OGP-NAP 2016-2018 Mid-Term Self-Assessment
Public Service Association - submission on mid-term self-assessment
Partnership National Action Plan draft mid-term self-assessment
About the PSA
The New Zealand Public Service Association Te Pūkenga Here Tikanga Mahi (the PSA) is the largest trade union in New Zealand with over 63,000 members. We are a democratic organisation representing members in the public service, the wider state sector (the district health boards, crown research institutes and other crown entities), state owned enterprises, local government, tertiary education institutions and non-governmental organisations working in the health, social services and community sectors.
The PSA has been advocating for strong, innovative and effective public and community services since our establishment in 1913. People join the PSA to negotiate their terms of employment collectively, to have a voice within their workplace and to have an independent public voice on the quality of public and community services and how they’re delivered.
The PSA is an affiliate of the New Zealand Council of Trade Unions Te Kauae Kaimahi. We support the CTU’s comments on the draft mid-term self-assessment.
Commitment 1 – Open Budget
We welcome the Treasury’s work towards this commitment and endorse the recommendations of the Towards an Open Budget report on open budget development. This work is vital to improve fiscal transparency and accountability, and deepen public understanding and debate about government spending and policy priorities.
We agree with CTU that the shift necessary can only be achieved by a move away from the current “behind-closed-doors” process and towards a process that is open to citizens. We recommend that this commitment include moving towards Treasury having responsibility for publishing a Citizen’s Budget, which uses language and formatting to make it easier for the public to understand, and which also makes visible the movement of funding between and within Votes from year to year.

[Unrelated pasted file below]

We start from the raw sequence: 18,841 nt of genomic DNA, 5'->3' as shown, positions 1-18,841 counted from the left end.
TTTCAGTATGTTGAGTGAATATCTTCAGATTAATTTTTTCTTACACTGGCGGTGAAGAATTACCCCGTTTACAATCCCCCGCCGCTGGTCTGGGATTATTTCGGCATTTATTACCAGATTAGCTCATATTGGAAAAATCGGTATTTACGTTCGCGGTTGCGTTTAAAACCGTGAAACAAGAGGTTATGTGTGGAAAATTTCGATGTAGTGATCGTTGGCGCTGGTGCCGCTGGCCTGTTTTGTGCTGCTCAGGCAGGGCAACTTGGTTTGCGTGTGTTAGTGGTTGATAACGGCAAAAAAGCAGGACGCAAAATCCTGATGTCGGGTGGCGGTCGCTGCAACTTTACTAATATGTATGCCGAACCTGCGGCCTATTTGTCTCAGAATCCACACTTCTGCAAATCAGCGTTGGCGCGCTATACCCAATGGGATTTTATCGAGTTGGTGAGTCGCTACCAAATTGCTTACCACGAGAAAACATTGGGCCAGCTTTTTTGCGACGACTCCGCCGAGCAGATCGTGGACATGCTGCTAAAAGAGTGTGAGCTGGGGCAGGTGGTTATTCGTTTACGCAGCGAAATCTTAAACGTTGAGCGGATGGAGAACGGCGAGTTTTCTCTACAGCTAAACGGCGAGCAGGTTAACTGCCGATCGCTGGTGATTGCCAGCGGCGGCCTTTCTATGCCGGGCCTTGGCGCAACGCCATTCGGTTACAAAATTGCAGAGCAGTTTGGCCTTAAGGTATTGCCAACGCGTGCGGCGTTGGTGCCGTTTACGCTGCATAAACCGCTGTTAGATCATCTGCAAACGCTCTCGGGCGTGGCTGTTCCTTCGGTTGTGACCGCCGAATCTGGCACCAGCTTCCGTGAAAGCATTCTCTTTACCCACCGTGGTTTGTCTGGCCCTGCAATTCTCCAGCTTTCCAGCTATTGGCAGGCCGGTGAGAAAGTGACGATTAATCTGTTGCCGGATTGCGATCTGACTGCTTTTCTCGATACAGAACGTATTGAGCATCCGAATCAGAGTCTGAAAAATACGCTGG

Commitment 2 – Improving Official Information
We welcome the guidance from the State Services Commission on proactive release of official documents but more is needed. We recommend reforming official information laws by extending them to Parliamentary bodies and adopting the Law Commission’s recommendation to create an official information authority responsible for training, culture, advice, best practice guidance, and identifying necessary reforms. This includes the provision of guidance to staff in ministerial offices on the Official Information Act 1982 (OIA) and a code of conduct on official information for Ministerial staff and the provision of guidance to those staff.
Ultimately, the PSA would like to see a shift to a culture of default disclosure of official information, to help ensure New Zealand’s democracy remains strong.
Resourcing is also a significant issue for the Office of the Ombudsman itself, and this must be addressed for the Office to fulfil its important monitoring role.
Commitment 7 – Improving policy practices
The PSA has some awareness of this DPMC initiative. It has contributed some useful tools to those managing policy professionals.
The Project’s ambitions include creating “accessible, easy-to-digest guidance material on:
- being an 'intelligent customer/user' of data and evidence
- methods for gathering and generating insights from others, including those directly affected by policy and public services
- using collaborative approaches, so that policy is informed by a broad range of input and expertise and meets user needs
- testing and improving policy and services with citizens-as-users.”
Yet, we note that the project has involved no consultation with civil society or the community sector in New Zealand and has instead relied on literature on best practice from overseas. This would seem an important gap, particularly in terms of building policy professionals’ ability to encourage genuine civil society and community participation in policy development. The Office for the Community and Voluntary Sector (disestablished in 2013) produced some valuable material on this, developed in collaboration with the community sector.
New Zealand Public Service Association
PO Box 3817
T: 04 816 5065
M: 027 213 7184